NeuroVive receives research grant from Vinnova for development of the NVP015 genetic mitochondrial disease project
Lund, Sweden, 1 June 2017 - NeuroVive Pharmaceutical AB (Nasdaq Stockholm: NVP, OTCQX: NEVPF) today announced that the company receives close to 1 million SEK in a research grant from Swedish innovation agency, Vinnova, for developing a new treatment for genetic mitochondrial diseases.
NeuroVive receives the grant from Vinnova’s 2017 Swelife call to continue progressing the preclinical project NVP015. The cutting edge NVP015 project is aimed at developing a new pharmacological treatment for patients with Complex I dysfunction mitochondrial disease, an area of critical unmet medical need. The Vinnova grant will enable NeuroVive to intensify the NVP015 project development with the aim to select a lead candidate before year end 2017. The development of the NVP015 project is performed in close collaboration with academic partners at the forefront of mitochondrial medicine research, such as Dr Marni Falk’s research group at the Children’s Hospital of Philadelphia, US and Lund University, Sweden.
"The NVP015 project has the potential to significantly improve the lives of patients, usually children, suffering from this type of mitochondrial disease. The grant is central for efficiently proceeding the project and a quality label for our program“, said Eskil Elmér, Chief Scientific Officer at NeuroVive.
Projects selected for financing within this call, or any earlier Swelife call, will be offered to apply for further grants in a follow-up call. In that call, a grant amounting to half of the eligible project costs may be received (at most 5 million SEK during a period of maximum two years).
Swelife is a national innovation program, funded by the Swedish Government via the Swedish innovation agency, Vinnova. Through Swelife, healthcare, academia and industry collaborate across organizational boundaries and between regions to achieve long-term effects that benefit Swedish Life Science and, in turn, public health.
One of the most common causes of mitochondrial diseases relates to Complex I dysfunction, i.e. when energy conversion in the first of the five protein complexes in the mitochondrion that are essential for effective energy conversion does not function normally. This is apparent in disorders including Leigh’s Syndrome and MELAS, both of which are very serious diseases with symptoms such as muscle weakness, epileptic fits and other severe neurological manifestations. The NVP015 project is based on a concept instigated by NeuroVive’s CSO Dr. Eskil Elmér and his colleagues by which the body’s own energy substrate, succinate, is made available in the cell via a prodrug technology. A prodrug is an inactive drug that is activated first when it enters the body by the transformation of its chemical structure. Results from the NVP015 project were published in the prestigious Nature Communications1) journal in August 2016.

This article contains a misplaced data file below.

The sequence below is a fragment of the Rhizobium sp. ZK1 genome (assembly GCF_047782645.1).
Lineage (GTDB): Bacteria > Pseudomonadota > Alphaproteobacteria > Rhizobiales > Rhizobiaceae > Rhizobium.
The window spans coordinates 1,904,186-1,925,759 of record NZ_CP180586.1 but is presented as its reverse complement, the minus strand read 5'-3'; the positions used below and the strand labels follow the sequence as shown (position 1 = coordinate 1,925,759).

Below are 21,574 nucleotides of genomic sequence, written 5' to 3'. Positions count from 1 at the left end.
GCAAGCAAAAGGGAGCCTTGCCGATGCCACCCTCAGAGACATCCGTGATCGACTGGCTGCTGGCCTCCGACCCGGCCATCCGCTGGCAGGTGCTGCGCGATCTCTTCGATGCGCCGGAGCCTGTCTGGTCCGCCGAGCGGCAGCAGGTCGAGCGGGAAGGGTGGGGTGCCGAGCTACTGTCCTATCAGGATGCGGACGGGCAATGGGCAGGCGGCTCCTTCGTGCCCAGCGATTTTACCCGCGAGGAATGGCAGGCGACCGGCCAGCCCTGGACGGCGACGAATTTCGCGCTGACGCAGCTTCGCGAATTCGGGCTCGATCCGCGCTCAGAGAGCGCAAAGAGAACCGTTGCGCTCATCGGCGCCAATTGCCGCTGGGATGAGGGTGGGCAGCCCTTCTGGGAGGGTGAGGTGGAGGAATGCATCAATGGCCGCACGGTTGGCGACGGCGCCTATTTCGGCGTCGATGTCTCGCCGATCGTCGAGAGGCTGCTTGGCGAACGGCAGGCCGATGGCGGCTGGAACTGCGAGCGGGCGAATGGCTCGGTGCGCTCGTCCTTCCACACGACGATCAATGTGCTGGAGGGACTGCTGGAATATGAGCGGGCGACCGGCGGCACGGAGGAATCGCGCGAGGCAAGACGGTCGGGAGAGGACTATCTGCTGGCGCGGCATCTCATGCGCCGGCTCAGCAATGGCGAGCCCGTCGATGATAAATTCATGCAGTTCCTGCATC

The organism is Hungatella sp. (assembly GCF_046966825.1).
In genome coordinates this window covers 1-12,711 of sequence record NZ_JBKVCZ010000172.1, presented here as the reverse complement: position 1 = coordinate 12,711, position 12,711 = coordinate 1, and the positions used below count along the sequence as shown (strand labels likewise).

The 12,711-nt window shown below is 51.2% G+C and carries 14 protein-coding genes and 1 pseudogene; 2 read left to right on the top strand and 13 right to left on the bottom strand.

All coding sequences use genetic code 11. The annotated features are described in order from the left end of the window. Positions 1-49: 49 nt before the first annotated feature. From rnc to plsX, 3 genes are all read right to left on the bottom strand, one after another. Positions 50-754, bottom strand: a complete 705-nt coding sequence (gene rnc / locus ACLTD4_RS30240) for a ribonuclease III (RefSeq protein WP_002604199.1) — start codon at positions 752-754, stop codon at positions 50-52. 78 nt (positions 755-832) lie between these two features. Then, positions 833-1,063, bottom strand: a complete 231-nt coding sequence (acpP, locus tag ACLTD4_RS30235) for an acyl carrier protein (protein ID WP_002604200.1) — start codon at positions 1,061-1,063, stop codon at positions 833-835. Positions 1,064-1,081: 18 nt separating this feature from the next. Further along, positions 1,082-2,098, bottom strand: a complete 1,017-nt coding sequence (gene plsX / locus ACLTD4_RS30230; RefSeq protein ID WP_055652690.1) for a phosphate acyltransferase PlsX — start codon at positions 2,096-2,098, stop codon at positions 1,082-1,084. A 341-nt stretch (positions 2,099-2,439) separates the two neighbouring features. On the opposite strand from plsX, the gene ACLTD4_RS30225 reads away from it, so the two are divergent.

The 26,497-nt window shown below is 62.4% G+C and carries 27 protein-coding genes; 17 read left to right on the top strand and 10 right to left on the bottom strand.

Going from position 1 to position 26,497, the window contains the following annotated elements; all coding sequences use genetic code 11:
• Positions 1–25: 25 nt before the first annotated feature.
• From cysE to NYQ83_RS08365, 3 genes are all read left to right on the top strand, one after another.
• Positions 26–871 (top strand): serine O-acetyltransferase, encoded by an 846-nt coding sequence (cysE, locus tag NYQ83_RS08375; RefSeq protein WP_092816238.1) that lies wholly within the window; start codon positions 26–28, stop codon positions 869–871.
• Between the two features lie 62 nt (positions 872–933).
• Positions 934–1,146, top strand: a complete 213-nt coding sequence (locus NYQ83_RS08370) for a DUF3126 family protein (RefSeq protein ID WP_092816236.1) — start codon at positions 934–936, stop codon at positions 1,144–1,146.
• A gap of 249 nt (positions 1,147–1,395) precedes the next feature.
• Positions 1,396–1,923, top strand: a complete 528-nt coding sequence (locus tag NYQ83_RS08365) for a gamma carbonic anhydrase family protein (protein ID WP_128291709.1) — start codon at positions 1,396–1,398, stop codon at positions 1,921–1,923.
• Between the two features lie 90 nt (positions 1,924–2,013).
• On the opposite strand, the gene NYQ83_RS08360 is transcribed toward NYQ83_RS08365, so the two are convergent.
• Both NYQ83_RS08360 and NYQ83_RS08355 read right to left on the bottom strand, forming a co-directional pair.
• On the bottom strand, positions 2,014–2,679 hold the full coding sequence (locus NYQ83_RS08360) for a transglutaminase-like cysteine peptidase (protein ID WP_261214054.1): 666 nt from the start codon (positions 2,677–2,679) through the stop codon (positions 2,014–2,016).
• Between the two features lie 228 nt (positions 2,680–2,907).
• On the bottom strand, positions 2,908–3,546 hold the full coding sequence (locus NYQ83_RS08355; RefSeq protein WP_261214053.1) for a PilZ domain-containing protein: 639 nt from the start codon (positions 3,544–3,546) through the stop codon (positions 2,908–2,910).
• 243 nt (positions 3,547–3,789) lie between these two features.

About Mitochondrial Diseases
Genetic mitochondrial disorders are congenital metabolic diseases that affect cellular energy conversion. The disorders can manifest differently depending on which organs are affected by the gene defects and are viewed as syndromes, depending on the organs affected and the signs and symptoms.
Approximately 12 in every 100,000 people suffer from a genetic mitochondrial disorder. Mitochondrial disorders usually present in early childhood. A candidate drug from the NVP015 project would qualify for orphan drug designation in the US and Europe during clinical development, enabling a faster and less costly route to market, and a higher price. In 2016, the orphan drug market amounted to USD 114 billion and in the same year, the average annual cost for the treatment of a single patient was an estimated USD 140,443 (approx. 1.3 million SEK).2
1) Ehinger JK et al. (2016) Nat. Commun.7:12317
2) Evaluate Pharma Orphan Drug Report 2017
NeuroVive Pharmaceutical AB is a leader in mitochondrial medicine. The company is committed to the discovery and development of medicines that preserve mitochondrial integrity and function in areas of unmet medical need. The company’s strategy is to advance drugs for rare diseases through clinical development and into the market. The strategy for projects within larger indications outside the core focus area is out-licensing in the preclinical phase. NeuroVive enhances the value of its projects in an organization that includes strong international partnerships and a network of mitochondrial research institutions, as well as expertise with capacities within drug development and production.
NeuroVive has a project in early clinical phase II development for the prevention of moderate to severe traumatic brain injury (NeuroSTAT®) and one project entering clinical Phase I (KL1333). NeuroSTAT has orphan drug designation in Europe and in the US. The R&D portfolio consists of several late stage research programs in areas ranging from genetic mitochondrial disorders to cancer and metabolic diseases such as NASH.
NeuroVive is listed on Nasdaq Stockholm, Sweden (ticker: NVP). The share is also traded on the OTCQX Best Market in the US (OTC: NEVPF).
For investor relations and media questions, please contact:
Cecilia Hofvander, NeuroVive
Tel: +46 (0)46 275 62 21
NeuroVive Pharmaceutical AB (publ)
Medicon Village, SE-223 81 Lund, Sweden
Tel: +46 (0)46 275 62 20 (switchboard)
This information is information that NeuroVive Pharmaceutical AB (publ) is obliged to make public pursuant to the EU Market Abuse Regulation. The information was submitted for publication, through the agency of the contact person set out above, at 1:00 p.m. CEST on 1 June 2017.